Even in terms of game focus, LotFP is obviously a product built for a purpose which is a way that it is "cleaned up" maybe, compared to late D&D. But Raggi still does a pretty bad job explaining that purpose unless you read the whole thing and figure it out for yourself. I think that is related to the misconception in this thread.

    There are some great parts where the text starts to eat itself and its own messiness becomes important, like in some of the disastrous results of the amazing summoning spell. But I still rewrote most of it.
  • Lots of great responses and discussion, thanks everyone.

    And especially to Eero! Lots of great information, and explained with great clarity.

    Actually, I have some follow-up questions for you, Eero:
    That's a pretty fun series of actual play reports, I enjoyed reading them. Because I'm such a purist for game design, I grow annoyed by the "reroll 1-2 on hitpoints" and "the GM is responsible for giving out balanced treasure" ideas in that thread. I'd also love to see the GM provide more strategic context for the players so they could have a bit more to work with when preparing for their expeditions.
    So, there are three points in there, from very specific to less specific:

    1. "Reroll 1-2 on hit points." Why does this bother you? Is it just a general aesthetic thing? I agree that the "anti-fudging", play-the-dice-the-way-they-roll approach to playing is a very important of this playstyle. However, in this case it seems to me that the group decided to go with the "reroll hit points" rule not out of some need for "character plot immunity" or some other misguided principle, but simply because, after some trial and error, they had more fun without the characters who would simply drop the first time they got hit by anything (and thus would rarely last). So is this a general, philosophical gripe based on aesthetic grounds, or an actual rule critique? (By which I mean that you would consider the default rule a better choice.)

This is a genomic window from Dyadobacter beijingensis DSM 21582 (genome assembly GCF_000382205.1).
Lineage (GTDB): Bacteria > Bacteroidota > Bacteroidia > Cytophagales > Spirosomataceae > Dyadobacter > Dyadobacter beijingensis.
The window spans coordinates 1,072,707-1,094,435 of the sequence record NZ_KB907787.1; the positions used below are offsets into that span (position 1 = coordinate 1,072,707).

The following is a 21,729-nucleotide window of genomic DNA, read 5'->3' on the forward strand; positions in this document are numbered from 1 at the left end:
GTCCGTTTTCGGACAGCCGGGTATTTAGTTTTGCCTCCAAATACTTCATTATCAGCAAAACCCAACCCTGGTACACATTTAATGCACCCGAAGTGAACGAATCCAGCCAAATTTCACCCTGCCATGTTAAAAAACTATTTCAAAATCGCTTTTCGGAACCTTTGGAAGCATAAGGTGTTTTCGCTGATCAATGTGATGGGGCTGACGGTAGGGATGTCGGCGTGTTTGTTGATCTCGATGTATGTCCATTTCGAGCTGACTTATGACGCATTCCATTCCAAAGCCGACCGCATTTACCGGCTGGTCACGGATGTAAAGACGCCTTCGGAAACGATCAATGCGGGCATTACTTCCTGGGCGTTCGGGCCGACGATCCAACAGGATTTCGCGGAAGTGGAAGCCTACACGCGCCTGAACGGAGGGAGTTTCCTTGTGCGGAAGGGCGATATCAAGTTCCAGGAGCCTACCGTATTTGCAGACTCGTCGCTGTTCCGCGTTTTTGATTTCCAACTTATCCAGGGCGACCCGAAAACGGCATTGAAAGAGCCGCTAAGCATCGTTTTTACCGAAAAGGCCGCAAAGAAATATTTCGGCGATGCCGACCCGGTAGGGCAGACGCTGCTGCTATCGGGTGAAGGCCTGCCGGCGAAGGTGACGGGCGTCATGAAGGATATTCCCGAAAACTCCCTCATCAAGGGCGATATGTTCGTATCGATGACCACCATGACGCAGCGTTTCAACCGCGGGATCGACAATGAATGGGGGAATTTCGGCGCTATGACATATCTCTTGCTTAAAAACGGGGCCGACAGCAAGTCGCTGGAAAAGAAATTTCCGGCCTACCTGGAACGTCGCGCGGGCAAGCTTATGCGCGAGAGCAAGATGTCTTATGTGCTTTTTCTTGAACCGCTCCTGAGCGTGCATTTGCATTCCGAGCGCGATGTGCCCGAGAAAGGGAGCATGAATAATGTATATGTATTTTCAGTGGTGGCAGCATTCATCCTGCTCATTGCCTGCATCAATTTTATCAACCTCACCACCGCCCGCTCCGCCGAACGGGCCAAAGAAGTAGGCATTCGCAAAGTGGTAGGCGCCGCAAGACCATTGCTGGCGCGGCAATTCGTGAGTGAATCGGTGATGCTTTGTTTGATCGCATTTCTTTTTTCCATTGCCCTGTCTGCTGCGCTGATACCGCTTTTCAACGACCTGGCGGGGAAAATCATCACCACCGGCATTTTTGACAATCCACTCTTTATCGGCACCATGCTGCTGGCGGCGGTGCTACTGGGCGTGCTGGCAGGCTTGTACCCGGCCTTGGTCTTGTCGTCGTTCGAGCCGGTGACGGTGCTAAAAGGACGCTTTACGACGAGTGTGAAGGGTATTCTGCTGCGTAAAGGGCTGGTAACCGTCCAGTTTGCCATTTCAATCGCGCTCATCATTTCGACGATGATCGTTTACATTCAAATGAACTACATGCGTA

2. GM giving out "balanced" treasure: this seems more clearly to be a philosophical difference. I agree that "balancing" treasure in some respects removes the strategic choices the players have to make (since it means that effectively no matter what they choose they will have a chance of a "balanced" reward). Still, it's notable that the DM of the game in question is resisting the temptation to "balance" the treasure payout him/herself.

    3. "I'd also love to see the GM provide more strategic context for the players so they could have a bit more to work with when preparing for their expeditions."

    This is the most interesting point, I think, and it's the strategic layer which I find particularly lacking in this game. How would you go about injecting those strategic decisions into this game? Could you do it with an absolutely minimum in terms of changes to the game and how it's run, or would it require some major modifications? If this DM/group came to you and said, "What's the easiest and fastest way we could take the game further in this direction [i.e. according to Eero's preferences for "challenge-based adventure"]?", what would you tell them to do?
  • One relevant point of wisdom with respect to the "strategic game" that I found buried in the thread was: